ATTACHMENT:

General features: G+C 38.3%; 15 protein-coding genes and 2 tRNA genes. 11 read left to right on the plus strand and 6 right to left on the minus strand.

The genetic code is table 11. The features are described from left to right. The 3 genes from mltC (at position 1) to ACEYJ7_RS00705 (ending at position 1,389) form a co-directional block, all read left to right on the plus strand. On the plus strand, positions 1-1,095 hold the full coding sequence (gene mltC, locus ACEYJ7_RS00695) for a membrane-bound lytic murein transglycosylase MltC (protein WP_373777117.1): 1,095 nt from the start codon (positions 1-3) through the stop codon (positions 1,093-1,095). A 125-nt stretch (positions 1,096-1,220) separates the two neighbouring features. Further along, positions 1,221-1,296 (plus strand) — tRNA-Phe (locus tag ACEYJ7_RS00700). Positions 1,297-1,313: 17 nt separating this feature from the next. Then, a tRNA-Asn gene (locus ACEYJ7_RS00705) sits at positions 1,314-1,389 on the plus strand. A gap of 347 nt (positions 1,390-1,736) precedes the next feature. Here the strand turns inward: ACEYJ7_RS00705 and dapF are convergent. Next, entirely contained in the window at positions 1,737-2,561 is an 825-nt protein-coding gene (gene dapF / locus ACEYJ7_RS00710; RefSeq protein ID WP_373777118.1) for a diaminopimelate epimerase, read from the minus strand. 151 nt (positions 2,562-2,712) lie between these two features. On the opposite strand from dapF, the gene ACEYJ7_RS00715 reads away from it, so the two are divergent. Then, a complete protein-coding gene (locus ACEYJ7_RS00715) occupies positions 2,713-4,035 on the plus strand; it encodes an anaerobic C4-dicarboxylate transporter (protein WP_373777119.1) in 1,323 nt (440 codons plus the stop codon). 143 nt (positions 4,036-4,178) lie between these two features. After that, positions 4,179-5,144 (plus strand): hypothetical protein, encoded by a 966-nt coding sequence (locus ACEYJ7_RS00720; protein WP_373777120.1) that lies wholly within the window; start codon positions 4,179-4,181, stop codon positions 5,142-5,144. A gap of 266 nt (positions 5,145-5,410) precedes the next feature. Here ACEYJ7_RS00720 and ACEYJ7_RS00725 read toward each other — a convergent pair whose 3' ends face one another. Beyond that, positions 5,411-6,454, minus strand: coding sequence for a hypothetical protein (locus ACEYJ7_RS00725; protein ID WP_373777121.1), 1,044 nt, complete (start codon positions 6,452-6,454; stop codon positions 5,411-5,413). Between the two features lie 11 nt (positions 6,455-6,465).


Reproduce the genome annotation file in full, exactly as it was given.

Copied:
General features: G+C 38.3%; 15 protein-coding genes and 2 tRNA genes. 11 read left to right on the plus strand and 6 right to left on the minus strand.

The genetic code is table 11. The features are described from left to right. The 3 genes from mltC (at position 1) to ACEYJ7_RS00705 (ending at position 1,389) form a co-directional block, all read left to right on the plus strand. On the plus strand, positions 1-1,095 hold the full coding sequence (gene mltC, locus ACEYJ7_RS00695) for a membrane-bound lytic murein transglycosylase MltC (protein WP_373777117.1): 1,095 nt from the start codon (positions 1-3) through the stop codon (positions 1,093-1,095). A 125-nt stretch (positions 1,096-1,220) separates the two neighbouring features. Further along, positions 1,221-1,296 (plus strand) — tRNA-Phe (locus tag ACEYJ7_RS00700). Positions 1,297-1,313: 17 nt separating this feature from the next. Then, a tRNA-Asn gene (locus ACEYJ7_RS00705) sits at positions 1,314-1,389 on the plus strand. A gap of 347 nt (positions 1,390-1,736) precedes the next feature. Here the strand turns inward: ACEYJ7_RS00705 and dapF are convergent. Next, entirely contained in the window at positions 1,737-2,561 is an 825-nt protein-coding gene (gene dapF / locus ACEYJ7_RS00710; RefSeq protein ID WP_373777118.1) for a diaminopimelate epimerase, read from the minus strand. 151 nt (positions 2,562-2,712) lie between these two features. On the opposite strand from dapF, the gene ACEYJ7_RS00715 reads away from it, so the two are divergent. Then, a complete protein-coding gene (locus ACEYJ7_RS00715) occupies positions 2,713-4,035 on the plus strand; it encodes an anaerobic C4-dicarboxylate transporter (protein WP_373777119.1) in 1,323 nt (440 codons plus the stop codon). 143 nt (positions 4,036-4,178) lie between these two features. After that, positions 4,179-5,144 (plus strand): hypothetical protein, encoded by a 966-nt coding sequence (locus ACEYJ7_RS00720; protein WP_373777120.1) that lies wholly within the window; start codon positions 4,179-4,181, stop codon positions 5,142-5,144. A gap of 266 nt (positions 5,145-5,410) precedes the next feature. Here ACEYJ7_RS00720 and ACEYJ7_RS00725 read toward each other — a convergent pair whose 3' ends face one another. Beyond that, positions 5,411-6,454, minus strand: coding sequence for a hypothetical protein (locus ACEYJ7_RS00725; protein ID WP_373777121.1), 1,044 nt, complete (start codon positions 6,452-6,454; stop codon positions 5,411-5,413). Between the two features lie 11 nt (positions 6,455-6,465).